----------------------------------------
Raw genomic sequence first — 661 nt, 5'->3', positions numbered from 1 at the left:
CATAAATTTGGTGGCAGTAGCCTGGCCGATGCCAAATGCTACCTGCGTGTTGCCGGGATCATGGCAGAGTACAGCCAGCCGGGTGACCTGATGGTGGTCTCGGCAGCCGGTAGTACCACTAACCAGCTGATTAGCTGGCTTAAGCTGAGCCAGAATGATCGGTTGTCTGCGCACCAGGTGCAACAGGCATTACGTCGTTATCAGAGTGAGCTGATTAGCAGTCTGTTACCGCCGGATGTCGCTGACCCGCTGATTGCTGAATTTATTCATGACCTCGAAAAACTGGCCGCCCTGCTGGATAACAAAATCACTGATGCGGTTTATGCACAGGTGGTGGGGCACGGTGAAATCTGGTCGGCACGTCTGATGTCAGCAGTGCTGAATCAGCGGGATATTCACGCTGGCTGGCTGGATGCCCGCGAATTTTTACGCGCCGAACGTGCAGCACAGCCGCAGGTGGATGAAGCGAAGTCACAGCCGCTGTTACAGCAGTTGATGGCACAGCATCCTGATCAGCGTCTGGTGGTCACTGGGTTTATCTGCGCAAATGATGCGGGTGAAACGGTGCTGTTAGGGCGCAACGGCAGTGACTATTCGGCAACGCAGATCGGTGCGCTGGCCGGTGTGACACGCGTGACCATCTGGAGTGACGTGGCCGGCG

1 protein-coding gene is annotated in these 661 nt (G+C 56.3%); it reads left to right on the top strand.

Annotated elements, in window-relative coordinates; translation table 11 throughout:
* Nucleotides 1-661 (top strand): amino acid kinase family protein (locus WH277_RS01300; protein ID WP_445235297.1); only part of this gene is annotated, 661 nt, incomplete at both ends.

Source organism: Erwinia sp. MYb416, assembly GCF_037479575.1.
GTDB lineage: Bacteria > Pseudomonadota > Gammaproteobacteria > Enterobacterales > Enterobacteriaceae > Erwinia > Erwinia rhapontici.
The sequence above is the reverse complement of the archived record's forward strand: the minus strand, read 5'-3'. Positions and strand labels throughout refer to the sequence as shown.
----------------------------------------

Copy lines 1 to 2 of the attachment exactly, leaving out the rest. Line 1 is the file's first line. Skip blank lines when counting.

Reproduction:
Raw genomic sequence first — 661 nt, 5'->3', positions numbered from 1 at the left:
CATAAATTTGGTGGCAGTAGCCTGGCCGATGCCAAATGCTACCTGCGTGTTGCCGGGATCATGGCAGAGTACAGCCAGCCGGGTGACCTGATGGTGGTCTCGGCAGCCGGTAGTACCACTAACCAGCTGATTAGCTGGCTTAAGCTGAGCCAGAATGATCGGTTGTCTGCGCACCAGGTGCAACAGGCATTACGTCGTTATCAGAGTGAGCTGATTAGCAGTCTGTTACCGCCGGATGTCGCTGACCCGCTGATTGCTGAATTTATTCATGACCTCGAAAAACTGGCCGCCCTGCTGGATAACAAAATCACTGATGCGGTTTATGCACAGGTGGTGGGGCACGGTGAAATCTGGTCGGCACGTCTGATGTCAGCAGTGCTGAATCAGCGGGATATTCACGCTGGCTGGCTGGATGCCCGCGAATTTTTACGCGCCGAACGTGCAGCACAGCCGCAGGTGGATGAAGCGAAGTCACAGCCGCTGTTACAGCAGTTGATGGCACAGCATCCTGATCAGCGTCTGGTGGTCACTGGGTTTATCTGCGCAAATGATGCGGGTGAAACGGTGCTGTTAGGGCGCAACGGCAGTGACTATTCGGCAACGCAGATCGGTGCGCTGGCCGGTGTGACACGCGTGACCATCTGGAGTGACGTGGCCGGCG